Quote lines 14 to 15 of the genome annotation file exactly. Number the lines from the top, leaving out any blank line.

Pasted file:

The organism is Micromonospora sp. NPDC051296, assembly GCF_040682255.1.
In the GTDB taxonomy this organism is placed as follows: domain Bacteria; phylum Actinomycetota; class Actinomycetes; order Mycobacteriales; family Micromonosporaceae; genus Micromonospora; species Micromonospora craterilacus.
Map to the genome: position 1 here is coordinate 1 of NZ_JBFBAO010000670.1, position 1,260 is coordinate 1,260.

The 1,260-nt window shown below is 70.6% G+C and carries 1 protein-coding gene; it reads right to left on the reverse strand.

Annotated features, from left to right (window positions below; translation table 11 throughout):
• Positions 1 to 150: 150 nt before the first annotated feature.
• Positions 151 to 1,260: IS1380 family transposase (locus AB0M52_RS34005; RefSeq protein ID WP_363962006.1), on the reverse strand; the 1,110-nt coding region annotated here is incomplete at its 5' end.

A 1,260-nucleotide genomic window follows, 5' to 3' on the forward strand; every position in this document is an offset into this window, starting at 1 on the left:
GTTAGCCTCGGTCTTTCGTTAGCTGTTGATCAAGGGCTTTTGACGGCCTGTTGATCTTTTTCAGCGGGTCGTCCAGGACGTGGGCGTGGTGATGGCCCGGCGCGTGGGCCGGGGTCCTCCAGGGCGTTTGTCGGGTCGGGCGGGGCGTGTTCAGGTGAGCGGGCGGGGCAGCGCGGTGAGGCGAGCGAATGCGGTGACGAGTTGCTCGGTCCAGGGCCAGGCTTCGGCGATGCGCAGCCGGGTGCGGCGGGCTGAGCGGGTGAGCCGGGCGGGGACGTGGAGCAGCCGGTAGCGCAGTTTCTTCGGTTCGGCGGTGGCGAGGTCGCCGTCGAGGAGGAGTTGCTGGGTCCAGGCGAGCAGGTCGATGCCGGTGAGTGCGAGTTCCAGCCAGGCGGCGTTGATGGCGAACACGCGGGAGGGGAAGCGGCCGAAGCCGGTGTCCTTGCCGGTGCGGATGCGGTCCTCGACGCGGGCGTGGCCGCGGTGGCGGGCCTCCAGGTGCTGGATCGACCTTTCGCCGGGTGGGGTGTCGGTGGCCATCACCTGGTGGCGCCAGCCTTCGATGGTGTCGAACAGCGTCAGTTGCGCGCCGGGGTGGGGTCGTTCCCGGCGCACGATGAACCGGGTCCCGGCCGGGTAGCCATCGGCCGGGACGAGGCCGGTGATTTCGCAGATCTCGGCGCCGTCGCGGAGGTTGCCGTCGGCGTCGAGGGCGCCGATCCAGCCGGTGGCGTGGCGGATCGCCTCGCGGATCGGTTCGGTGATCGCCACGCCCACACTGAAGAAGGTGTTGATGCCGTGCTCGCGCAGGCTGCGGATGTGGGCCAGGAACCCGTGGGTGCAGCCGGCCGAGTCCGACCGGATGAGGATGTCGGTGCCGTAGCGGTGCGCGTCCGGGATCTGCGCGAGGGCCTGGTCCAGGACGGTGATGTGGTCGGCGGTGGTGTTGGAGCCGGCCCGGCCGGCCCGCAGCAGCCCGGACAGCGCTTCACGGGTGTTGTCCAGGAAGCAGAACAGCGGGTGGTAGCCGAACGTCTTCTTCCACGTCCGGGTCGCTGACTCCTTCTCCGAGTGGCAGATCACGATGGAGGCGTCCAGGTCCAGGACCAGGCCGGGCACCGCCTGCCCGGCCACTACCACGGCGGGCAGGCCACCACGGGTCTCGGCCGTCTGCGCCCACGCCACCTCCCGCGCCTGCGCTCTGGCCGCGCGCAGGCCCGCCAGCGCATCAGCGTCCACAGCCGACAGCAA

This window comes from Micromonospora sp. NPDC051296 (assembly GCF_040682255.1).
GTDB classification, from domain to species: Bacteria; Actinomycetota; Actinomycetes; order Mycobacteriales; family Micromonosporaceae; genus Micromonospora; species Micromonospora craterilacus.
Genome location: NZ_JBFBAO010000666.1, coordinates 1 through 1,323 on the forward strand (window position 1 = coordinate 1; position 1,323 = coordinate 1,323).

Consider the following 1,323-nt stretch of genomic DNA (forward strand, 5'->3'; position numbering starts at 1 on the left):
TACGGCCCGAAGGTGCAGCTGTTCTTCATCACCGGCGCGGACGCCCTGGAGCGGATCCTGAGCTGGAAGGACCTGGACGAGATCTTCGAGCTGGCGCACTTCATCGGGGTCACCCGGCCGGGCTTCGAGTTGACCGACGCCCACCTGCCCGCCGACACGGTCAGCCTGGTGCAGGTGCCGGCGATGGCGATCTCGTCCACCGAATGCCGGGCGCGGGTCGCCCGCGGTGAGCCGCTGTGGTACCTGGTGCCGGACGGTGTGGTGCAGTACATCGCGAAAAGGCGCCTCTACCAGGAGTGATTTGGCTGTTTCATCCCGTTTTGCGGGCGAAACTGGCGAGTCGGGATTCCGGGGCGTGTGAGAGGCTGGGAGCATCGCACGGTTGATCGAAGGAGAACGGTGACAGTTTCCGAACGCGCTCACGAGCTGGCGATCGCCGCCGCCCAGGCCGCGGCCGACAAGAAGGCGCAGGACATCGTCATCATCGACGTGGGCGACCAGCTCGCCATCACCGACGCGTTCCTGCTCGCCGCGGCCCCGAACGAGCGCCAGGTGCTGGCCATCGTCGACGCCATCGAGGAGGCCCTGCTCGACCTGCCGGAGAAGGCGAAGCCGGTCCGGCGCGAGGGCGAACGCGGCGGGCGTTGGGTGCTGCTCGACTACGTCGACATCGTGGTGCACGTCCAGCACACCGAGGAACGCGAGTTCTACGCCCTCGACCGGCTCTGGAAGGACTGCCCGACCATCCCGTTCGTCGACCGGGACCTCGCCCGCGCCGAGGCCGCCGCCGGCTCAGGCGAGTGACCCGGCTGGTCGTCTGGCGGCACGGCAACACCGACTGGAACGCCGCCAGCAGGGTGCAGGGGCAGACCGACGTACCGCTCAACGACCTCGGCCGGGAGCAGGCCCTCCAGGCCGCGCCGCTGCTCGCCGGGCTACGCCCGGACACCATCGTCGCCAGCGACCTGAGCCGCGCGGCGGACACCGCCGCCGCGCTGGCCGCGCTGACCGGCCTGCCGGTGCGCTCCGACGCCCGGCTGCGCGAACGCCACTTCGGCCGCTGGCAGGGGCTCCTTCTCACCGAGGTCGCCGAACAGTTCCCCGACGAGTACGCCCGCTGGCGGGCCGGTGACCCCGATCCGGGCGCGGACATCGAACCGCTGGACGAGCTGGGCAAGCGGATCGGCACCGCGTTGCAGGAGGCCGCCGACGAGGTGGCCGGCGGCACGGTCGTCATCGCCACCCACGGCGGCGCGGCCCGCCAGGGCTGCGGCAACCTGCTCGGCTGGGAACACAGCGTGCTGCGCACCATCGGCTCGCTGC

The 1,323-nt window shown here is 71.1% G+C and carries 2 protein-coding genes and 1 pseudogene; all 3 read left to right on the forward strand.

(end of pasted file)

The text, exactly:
TACGGCCCGAAGGTGCAGCTGTTCTTCATCACCGGCGCGGACGCCCTGGAGCGGATCCTGAGCTGGAAGGACCTGGACGAGATCTTCGAGCTGGCGCACTTCATCGGGGTCACCCGGCCGGGCTTCGAGTTGACCGACGCCCACCTGCCCGCCGACACGGTCAGCCTGGTGCAGGTGCCGGCGATGGCGATCTCGTCCACCGAATGCCGGGCGCGGGTCGCCCGCGGTGAGCCGCTGTGGTACCTGGTGCCGGACGGTGTGGTGCAGTACATCGCGAAAAGGCGCCTCTACCAGGAGTGATTTGGCTGTTTCATCCCGTTTTGCGGGCGAAACTGGCGAGTCGGGATTCCGGGGCGTGTGAGAGGCTGGGAGCATCGCACGGTTGATCGAAGGAGAACGGTGACAGTTTCCGAACGCGCTCACGAGCTGGCGATCGCCGCCGCCCAGGCCGCGGCCGACAAGAAGGCGCAGGACATCGTCATCATCGACGTGGGCGACCAGCTCGCCATCACCGACGCGTTCCTGCTCGCCGCGGCCCCGAACGAGCGCCAGGTGCTGGCCATCGTCGACGCCATCGAGGAGGCCCTGCTCGACCTGCCGGAGAAGGCGAAGCCGGTCCGGCGCGAGGGCGAACGCGGCGGGCGTTGGGTGCTGCTCGACTACGTCGACATCGTGGTGCACGTCCAGCACACCGAGGAACGCGAGTTCTACGCCCTCGACCGGCTCTGGAAGGACTGCCCGACCATCCCGTTCGTCGACCGGGACCTCGCCCGCGCCGAGGCCGCCGCCGGCTCAGGCGAGTGACCCGGCTGGTCGTCTGGCGGCACGGCAACACCGACTGGAACGCCGCCAGCAGGGTGCAGGGGCAGACCGACGTACCGCTCAACGACCTCGGCCGGGAGCAGGCCCTCCAGGCCGCGCCGCTGCTCGCCGGGCTACGCCCGGACACCATCGTCGCCAGCGACCTGAGCCGCGCGGCGGACACCGCCGCCGCGCTGGCCGCGCTGACCGGCCTGCCGGTGCGCTCCGACGCCCGGCTGCGCGAACGCCACTTCGGCCGCTGGCAGGGGCTCCTTCTCACCGAGGTCGCCGAACAGTTCCCCGACGAGTACGCCCGCTGGCGGGCCGGTGACCCCGATCCGGGCGCGGACATCGAACCGCTGGACGAGCTGGGCAAGCGGATCGGCACCGCGTTGCAGGAGGCCGCCGACGAGGTGGCCGGCGGCACGGTCGTCATCGCCACCCACGGCGGCGCGGCCCGCCAGGGCTGCGGCAACCTGCTCGGCTGGGAACACAGCGTGCTGCGCACCATCGGCTCGCTGC

The 1,323-nt window shown here is 71.1% G+C and carries 2 protein-coding genes and 1 pseudogene; all 3 read left to right on the forward strand.